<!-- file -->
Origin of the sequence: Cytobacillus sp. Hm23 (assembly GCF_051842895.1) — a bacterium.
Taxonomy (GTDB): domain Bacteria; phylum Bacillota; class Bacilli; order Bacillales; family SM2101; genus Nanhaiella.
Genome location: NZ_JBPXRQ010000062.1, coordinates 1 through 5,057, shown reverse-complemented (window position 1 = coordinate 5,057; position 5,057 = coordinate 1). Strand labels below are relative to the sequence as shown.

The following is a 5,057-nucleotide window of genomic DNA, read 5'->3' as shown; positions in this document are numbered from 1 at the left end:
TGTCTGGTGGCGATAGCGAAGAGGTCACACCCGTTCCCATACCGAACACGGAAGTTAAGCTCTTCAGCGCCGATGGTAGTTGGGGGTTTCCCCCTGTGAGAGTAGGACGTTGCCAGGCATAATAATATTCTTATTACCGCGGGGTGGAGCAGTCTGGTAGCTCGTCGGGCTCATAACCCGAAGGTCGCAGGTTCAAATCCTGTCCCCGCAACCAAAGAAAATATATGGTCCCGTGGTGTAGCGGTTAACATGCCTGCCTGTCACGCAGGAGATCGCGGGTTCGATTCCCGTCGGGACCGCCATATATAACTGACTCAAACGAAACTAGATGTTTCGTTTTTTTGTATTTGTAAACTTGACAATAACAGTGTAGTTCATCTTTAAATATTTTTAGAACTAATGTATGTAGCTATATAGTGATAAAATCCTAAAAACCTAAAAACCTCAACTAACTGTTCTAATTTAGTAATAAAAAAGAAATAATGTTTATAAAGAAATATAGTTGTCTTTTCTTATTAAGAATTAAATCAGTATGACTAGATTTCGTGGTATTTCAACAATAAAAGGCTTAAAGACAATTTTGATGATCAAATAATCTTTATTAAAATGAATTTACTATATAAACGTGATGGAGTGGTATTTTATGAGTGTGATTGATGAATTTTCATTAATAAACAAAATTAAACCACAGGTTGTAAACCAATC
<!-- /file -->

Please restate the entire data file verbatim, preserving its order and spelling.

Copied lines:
Origin of the sequence: Cytobacillus sp. Hm23 (assembly GCF_051842895.1) — a bacterium.
Taxonomy (GTDB): domain Bacteria; phylum Bacillota; class Bacilli; order Bacillales; family SM2101; genus Nanhaiella.
Genome location: NZ_JBPXRQ010000062.1, coordinates 1 through 5,057, shown reverse-complemented (window position 1 = coordinate 5,057; position 5,057 = coordinate 1). Strand labels below are relative to the sequence as shown.

The following is a 5,057-nucleotide window of genomic DNA, read 5'->3' as shown; positions in this document are numbered from 1 at the left end:
TGTCTGGTGGCGATAGCGAAGAGGTCACACCCGTTCCCATACCGAACACGGAAGTTAAGCTCTTCAGCGCCGATGGTAGTTGGGGGTTTCCCCCTGTGAGAGTAGGACGTTGCCAGGCATAATAATATTCTTATTACCGCGGGGTGGAGCAGTCTGGTAGCTCGTCGGGCTCATAACCCGAAGGTCGCAGGTTCAAATCCTGTCCCCGCAACCAAAGAAAATATATGGTCCCGTGGTGTAGCGGTTAACATGCCTGCCTGTCACGCAGGAGATCGCGGGTTCGATTCCCGTCGGGACCGCCATATATAACTGACTCAAACGAAACTAGATGTTTCGTTTTTTTGTATTTGTAAACTTGACAATAACAGTGTAGTTCATCTTTAAATATTTTTAGAACTAATGTATGTAGCTATATAGTGATAAAATCCTAAAAACCTAAAAACCTCAACTAACTGTTCTAATTTAGTAATAAAAAAGAAATAATGTTTATAAAGAAATATAGTTGTCTTTTCTTATTAAGAATTAAATCAGTATGACTAGATTTCGTGGTATTTCAACAATAAAAGGCTTAAAGACAATTTTGATGATCAAATAATCTTTATTAAAATGAATTTACTATATAAACGTGATGGAGTGGTATTTTATGAGTGTGATTGATGAATTTTCATTAATAAACAAAATTAAACCACAGGTTGTAAACCAATC